Favorite Songs of the Week \

SPIN’s 7 Favorite Songs of the Week: Larkin Grimm, Into It. Over It., and More

SPIN staffers select their must-hear tracks to wrap up your week

Welcome to our weekly roundup of the SPIN staff’s favorite new songs. Below, sample the best from 21st-century emo apostles, anti-harassment activists, and more.


Avalon Emerson, “Frontier” (Whities)
Berlin-via-San Francisco producer, DJ, and software engineer Avalon Emerson has been DJ’ing for six years and producing for four, but the past six months have seen her profile sharply rise with a sidewinding Boiler Room set and two new EPs. For “The Frontier,” her debut on Young Turks affiliate Whities, she returns to her American Southwest roots, and not just in its glowing, Easy Rider-reminiscent clip. Over robust bass rolls she lays down a melody that sings and swoops as if made with an erhu, lending the track and ethereally pop-minded quality. Halfway through, crunchy snares kick in with the thrill of speeding from the ramp onto the highway, with nothing in front of you but open road. — HARLEY BROWN


Fear of Men, “Island” (Kanine Records)
Feeling lonely and being alone are not the same thing. You can easily feel the former surrounded by others — or, as Brighton’s Fear of Men sing in “Island,” in a relationship. On their dreamy post-punk single, which comes from their forthcoming sophomore effort, Fall Forever (out June 3), the trio describe a partnership that’s crumbled into a state of disillusion. Bolstered by warped vocals and somber strings, frontwoman Jessica Weiss illustrates her ambivalence, “Now I don’t care if I’m not what you want / I used to be scared to be the stronger one.” Regardless of intention, she doesn’t have a choice anymore. — RACHEL BRODSKY


Into It. Over It., “Anesthetic” (Triple Crown)
On the cusp of releasing his third full-length, the John Vanderslice-produced Standards (out on March 11), Evan Weiss calms his usually frayed nerves with his latest single. Experimenting with cymbal shimmers and a spare, Death Cab for Cutie-esque guitar-line, Weiss lightens his typically strained high register into a tranquil tone. Save this one for your next hammock swing. — R.B.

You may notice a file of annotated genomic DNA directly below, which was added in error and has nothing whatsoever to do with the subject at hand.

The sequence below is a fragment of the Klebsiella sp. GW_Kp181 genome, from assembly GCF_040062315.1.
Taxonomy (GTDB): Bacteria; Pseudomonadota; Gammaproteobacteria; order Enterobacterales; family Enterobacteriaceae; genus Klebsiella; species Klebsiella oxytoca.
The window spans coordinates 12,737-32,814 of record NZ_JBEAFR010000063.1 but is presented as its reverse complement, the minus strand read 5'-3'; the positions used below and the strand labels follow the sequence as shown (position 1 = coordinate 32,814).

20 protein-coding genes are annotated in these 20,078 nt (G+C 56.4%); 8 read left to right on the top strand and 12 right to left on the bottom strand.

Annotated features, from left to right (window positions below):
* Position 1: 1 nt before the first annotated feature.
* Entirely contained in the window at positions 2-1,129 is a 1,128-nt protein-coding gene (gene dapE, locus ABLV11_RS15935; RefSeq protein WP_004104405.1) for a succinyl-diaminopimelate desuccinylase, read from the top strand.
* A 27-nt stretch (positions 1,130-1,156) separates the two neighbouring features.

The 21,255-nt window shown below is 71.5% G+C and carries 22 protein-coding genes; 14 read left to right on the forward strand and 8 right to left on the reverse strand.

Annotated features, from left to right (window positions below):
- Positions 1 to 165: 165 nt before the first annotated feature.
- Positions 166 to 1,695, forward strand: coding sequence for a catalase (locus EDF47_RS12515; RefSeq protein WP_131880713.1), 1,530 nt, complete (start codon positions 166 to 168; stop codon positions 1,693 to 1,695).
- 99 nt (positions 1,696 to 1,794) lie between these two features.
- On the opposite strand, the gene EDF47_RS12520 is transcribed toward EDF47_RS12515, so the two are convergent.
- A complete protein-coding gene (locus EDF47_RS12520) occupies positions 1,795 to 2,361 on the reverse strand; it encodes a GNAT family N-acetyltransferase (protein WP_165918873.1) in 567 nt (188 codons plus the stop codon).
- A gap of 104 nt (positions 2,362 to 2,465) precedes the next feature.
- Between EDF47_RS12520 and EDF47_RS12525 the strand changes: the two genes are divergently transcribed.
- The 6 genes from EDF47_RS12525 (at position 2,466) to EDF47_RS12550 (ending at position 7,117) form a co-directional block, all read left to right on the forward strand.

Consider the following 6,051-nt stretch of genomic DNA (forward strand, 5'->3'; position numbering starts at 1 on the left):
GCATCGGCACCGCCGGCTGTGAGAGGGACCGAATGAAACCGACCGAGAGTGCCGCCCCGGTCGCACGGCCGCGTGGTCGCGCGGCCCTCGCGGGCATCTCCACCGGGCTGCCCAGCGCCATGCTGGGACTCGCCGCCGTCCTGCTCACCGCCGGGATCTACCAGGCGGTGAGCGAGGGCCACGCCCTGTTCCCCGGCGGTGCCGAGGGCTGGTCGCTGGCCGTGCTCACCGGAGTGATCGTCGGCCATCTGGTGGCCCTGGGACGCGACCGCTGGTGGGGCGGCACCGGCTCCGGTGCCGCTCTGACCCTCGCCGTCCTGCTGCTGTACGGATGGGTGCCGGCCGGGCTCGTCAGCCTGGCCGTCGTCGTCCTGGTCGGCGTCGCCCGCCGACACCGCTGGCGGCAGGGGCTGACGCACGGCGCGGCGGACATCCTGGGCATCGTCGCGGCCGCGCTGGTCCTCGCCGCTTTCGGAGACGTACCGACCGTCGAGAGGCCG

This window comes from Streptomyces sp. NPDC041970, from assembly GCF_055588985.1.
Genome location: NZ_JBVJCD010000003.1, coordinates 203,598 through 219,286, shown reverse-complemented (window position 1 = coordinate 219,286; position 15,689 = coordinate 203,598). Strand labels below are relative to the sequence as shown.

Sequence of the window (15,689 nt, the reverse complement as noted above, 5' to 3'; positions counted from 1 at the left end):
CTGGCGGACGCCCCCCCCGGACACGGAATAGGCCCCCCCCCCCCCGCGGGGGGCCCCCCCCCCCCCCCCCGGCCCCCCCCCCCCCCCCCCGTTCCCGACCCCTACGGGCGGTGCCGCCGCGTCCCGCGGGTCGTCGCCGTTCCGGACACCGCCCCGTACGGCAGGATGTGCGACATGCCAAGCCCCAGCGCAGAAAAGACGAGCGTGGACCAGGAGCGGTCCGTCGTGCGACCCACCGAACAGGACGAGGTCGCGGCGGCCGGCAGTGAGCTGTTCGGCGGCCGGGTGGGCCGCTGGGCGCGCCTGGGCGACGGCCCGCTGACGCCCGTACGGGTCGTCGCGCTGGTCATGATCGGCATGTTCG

Photo of Larkin GRIMM

Larkin Grimm, “I Don’t Believe” (Self-Released)
What a horrible thing for this song to have to exist. Larkin Grimm claims that Michael Gira of Swans raped her, false accusation statistics are extraordinarily low, and lyrics about wishing that she would die, or that he would, so she could go outside, are just heart-sinking. But the true gift of “I Don’t Believe” is that it’s comforting. The song’s beauteous harp is strewn across the gut-wrenching emotions Grimm exorcises here and will never truly be able to part with; it sounds like she’s trying to sew up her own body. Her mission comes through in the song’s placidity: To normalize conversation about rape to make it clear that some unseen villain isn’t just assaulting the 25 per cent of women who’ve suffered, but real people we know and maybe even love. Also: To heal. — DAN WEISS


Mitski, “Your Best American Girl” (Dead Oceans)
To say that reading a good poet is like reading her diary may be clichéd, but nevertheless remains true of Mitski. The DIY singer/songwriter’s confessionals are at once heart-rending and relatable; her voice unmistakably raw, each song is a page laid bare for the world to see. That doesn’t mean, however, that Mistki sacrifices her strength. The lead single from her forthcoming album, Puberty 2, begins slowly and develops into a confident crescendo with a wall of sound constructed via distorted guitar and pleading vocals. Mitski’s songwriting proves that emotion need not connote weakness. — EVAN SIEGEL


S**tKid, “Oh Please Be a Cocky Cool Kid” (PNKSLM)
If Sky Ferreira released Charli XCX’s lost punk album instead. If the drum machine that replaced Bobby Gillespie on the Jesus and Mary Chain’s Darklands was elected leader of the band. If Billy Idol played at 285 Kent. If Sleigh Bells only recorded in a very dark and cramped closet. If Love and Rockets realized that they should’ve always sounded like “So Alive.” If Juiceboxxx was president. If for exactly two minutes in hell, heaven was possible. — ANDREW UNTERBERGER

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Tory Lanez, “Uber Everywhere” (Mad Love / Interscope)
Fargo Fridays — rapper Tory Lanez’s version of Kanye’s G.O.O.D Fridays — is back. After taking a break for the winter, the series returned last week with “Uber Everywhere,” a rework of Madeintyo’s 2015 track of the same name. Lanez’s version takes the back track to a deeper place with a grumbling bass-line, while the R&B-tinged vocals keep everything light, including what may very well be a shot at fellow Toronto native Drake and frequent collaborator Metro Boomin: “Oh, I knew you was a trick, you slip and slide in that s**t / It be me and Play Picasso ain’t no Metro in this hoe.” Sleep with one eye open, Tory — Young Metro probably does not trust you. — MEGAN BRADLEY